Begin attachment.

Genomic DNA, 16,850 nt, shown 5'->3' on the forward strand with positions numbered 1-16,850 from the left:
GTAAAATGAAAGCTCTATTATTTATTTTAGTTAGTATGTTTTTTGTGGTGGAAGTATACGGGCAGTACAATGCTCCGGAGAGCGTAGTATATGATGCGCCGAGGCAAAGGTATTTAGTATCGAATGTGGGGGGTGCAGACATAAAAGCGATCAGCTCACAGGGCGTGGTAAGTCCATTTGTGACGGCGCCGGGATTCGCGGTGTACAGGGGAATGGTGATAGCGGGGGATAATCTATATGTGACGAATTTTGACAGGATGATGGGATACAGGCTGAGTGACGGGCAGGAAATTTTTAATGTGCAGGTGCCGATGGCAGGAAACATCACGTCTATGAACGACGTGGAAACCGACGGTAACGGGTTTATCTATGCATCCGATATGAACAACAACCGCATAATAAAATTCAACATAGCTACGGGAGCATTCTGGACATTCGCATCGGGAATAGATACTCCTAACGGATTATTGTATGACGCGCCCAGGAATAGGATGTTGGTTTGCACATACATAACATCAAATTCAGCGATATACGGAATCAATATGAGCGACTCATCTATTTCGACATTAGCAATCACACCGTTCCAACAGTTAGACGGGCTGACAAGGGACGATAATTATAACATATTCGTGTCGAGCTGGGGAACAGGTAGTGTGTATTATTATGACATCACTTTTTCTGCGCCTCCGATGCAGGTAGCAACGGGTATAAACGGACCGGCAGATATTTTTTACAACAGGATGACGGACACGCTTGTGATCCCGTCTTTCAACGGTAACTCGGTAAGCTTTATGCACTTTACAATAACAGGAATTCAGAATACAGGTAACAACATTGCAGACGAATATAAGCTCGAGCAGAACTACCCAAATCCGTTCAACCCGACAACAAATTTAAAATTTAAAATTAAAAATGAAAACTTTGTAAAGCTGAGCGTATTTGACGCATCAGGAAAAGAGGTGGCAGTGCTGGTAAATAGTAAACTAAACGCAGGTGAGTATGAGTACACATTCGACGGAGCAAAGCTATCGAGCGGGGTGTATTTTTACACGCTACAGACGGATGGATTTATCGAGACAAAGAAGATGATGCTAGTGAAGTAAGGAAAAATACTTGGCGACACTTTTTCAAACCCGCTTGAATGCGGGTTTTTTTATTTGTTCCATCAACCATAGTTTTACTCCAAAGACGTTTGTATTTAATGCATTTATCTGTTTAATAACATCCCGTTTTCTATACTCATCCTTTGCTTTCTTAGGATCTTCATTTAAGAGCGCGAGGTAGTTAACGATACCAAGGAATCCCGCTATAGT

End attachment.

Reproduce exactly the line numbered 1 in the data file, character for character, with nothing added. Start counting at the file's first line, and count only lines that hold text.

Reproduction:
Genomic DNA, 16,850 nt, shown 5'->3' on the forward strand with positions numbered 1-16,850 from the left: